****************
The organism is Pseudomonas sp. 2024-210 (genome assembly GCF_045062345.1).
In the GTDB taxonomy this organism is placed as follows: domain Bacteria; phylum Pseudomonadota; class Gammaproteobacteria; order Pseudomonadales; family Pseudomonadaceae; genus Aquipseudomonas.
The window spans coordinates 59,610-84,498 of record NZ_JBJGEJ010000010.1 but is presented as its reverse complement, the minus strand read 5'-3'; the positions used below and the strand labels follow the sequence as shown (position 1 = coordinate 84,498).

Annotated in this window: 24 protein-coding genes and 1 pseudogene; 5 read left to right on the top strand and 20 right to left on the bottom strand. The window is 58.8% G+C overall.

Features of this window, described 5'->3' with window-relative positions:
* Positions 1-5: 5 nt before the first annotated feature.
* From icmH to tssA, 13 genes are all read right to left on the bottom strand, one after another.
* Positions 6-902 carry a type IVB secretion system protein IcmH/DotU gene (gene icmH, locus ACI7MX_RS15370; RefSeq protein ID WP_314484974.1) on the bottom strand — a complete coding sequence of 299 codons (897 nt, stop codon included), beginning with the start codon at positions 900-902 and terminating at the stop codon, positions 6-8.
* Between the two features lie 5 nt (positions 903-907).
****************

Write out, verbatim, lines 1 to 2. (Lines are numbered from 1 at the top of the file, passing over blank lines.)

The organism is Pseudomonas sp. 2024-210 (genome assembly GCF_045062345.1).
In the GTDB taxonomy this organism is placed as follows: domain Bacteria; phylum Pseudomonadota; class Gammaproteobacteria; order Pseudomonadales; family Pseudomonadaceae; genus Aquipseudomonas.